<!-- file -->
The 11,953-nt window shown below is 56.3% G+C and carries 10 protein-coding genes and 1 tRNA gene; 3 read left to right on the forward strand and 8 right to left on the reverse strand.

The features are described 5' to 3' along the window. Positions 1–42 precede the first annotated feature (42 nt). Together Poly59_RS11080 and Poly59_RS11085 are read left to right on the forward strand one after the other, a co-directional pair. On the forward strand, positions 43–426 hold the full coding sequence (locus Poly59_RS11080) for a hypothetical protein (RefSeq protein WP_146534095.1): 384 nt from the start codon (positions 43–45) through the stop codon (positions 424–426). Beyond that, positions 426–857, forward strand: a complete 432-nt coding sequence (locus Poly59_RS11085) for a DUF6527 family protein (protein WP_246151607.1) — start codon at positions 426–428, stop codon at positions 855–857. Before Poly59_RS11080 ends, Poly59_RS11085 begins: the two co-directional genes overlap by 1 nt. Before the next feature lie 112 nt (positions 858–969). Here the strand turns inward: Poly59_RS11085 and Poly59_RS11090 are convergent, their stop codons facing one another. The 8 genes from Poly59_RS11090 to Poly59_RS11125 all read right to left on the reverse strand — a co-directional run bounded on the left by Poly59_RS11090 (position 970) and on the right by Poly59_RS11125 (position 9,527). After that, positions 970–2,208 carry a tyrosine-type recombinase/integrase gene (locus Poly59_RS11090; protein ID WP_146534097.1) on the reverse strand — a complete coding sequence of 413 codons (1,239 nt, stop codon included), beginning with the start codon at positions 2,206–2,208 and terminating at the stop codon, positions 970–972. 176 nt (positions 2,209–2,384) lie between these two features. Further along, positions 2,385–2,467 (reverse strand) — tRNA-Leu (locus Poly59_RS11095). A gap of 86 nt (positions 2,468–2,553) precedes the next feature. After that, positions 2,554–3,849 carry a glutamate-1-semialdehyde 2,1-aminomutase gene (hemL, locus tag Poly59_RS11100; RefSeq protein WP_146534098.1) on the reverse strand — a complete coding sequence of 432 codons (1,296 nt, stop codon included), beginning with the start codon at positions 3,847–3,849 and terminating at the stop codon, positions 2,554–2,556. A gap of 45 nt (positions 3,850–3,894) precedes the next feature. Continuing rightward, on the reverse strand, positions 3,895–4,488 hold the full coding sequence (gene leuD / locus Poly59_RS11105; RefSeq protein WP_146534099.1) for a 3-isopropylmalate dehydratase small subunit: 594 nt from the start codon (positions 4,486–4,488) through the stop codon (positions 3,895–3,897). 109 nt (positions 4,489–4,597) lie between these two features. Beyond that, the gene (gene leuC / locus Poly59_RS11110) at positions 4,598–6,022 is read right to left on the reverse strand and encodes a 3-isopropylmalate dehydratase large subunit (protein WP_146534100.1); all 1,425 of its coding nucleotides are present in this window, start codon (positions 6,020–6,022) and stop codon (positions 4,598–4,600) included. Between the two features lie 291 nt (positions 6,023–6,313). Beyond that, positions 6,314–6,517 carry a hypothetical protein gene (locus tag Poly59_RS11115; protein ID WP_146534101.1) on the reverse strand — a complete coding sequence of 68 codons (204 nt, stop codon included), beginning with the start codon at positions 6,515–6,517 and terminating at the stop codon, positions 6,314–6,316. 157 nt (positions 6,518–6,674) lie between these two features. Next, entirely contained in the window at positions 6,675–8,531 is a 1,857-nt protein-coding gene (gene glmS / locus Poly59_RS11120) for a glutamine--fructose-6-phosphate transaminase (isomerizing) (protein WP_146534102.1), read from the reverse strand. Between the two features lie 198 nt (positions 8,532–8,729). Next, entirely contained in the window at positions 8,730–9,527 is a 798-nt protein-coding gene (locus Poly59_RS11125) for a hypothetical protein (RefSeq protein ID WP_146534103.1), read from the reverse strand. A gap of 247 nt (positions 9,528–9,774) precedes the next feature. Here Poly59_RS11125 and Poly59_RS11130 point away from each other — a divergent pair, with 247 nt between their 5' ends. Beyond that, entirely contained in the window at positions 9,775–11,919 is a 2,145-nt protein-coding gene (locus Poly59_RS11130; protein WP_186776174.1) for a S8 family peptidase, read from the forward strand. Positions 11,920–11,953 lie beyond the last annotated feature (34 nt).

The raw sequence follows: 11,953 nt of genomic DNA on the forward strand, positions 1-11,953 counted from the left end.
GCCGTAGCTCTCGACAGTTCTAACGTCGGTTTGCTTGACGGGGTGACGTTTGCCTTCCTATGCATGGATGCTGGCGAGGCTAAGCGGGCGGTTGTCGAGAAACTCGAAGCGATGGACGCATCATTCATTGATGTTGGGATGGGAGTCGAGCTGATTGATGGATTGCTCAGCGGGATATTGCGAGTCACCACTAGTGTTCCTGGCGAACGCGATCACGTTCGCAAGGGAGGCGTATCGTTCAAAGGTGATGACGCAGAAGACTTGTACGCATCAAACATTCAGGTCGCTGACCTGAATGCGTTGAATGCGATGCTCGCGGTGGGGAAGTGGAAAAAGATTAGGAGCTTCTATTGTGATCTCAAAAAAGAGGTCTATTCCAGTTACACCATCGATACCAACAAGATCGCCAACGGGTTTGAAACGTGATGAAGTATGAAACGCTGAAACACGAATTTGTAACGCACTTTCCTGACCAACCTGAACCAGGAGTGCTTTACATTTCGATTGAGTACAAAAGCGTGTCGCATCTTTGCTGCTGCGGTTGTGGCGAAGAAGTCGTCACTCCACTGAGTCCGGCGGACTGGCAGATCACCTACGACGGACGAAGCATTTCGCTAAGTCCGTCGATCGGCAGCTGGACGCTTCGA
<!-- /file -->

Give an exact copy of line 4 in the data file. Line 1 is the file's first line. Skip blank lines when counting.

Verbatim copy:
GCCGTAGCTCTCGACAGTTCTAACGTCGGTTTGCTTGACGGGGTGACGTTTGCCTTCCTATGCATGGATGCTGGCGAGGCTAAGCGGGCGGTTGTCGAGAAACTCGAAGCGATGGACGCATCATTCATTGATGTTGGGATGGGAGTCGAGCTGATTGATGGATTGCTCAGCGGGATATTGCGAGTCACCACTAGTGTTCCTGGCGAACGCGATCACGTTCGCAAGGGAGGCGTATCGTTCAAAGGTGATGACGCAGAAGACTTGTACGCATCAAACATTCAGGTCGCTGACCTGAATGCGTTGAATGCGATGCTCGCGGTGGGGAAGTGGAAAAAGATTAGGAGCTTCTATTGTGATCTCAAAAAAGAGGTCTATTCCAGTTACACCATCGATACCAACAAGATCGCCAACGGGTTTGAAACGTGATGAAGTATGAAACGCTGAAACACGAATTTGTAACGCACTTTCCTGACCAACCTGAACCAGGAGTGCTTTACATTTCGATTGAGTACAAAAGCGTGTCGCATCTTTGCTGCTGCGGTTGTGGCGAAGAAGTCGTCACTCCACTGAGTCCGGCGGACTGGCAGATCACCTACGACGGACGAAGCATTTCGCTAAGTCCGTCGATCGGCAGCTGGACGCTTCGA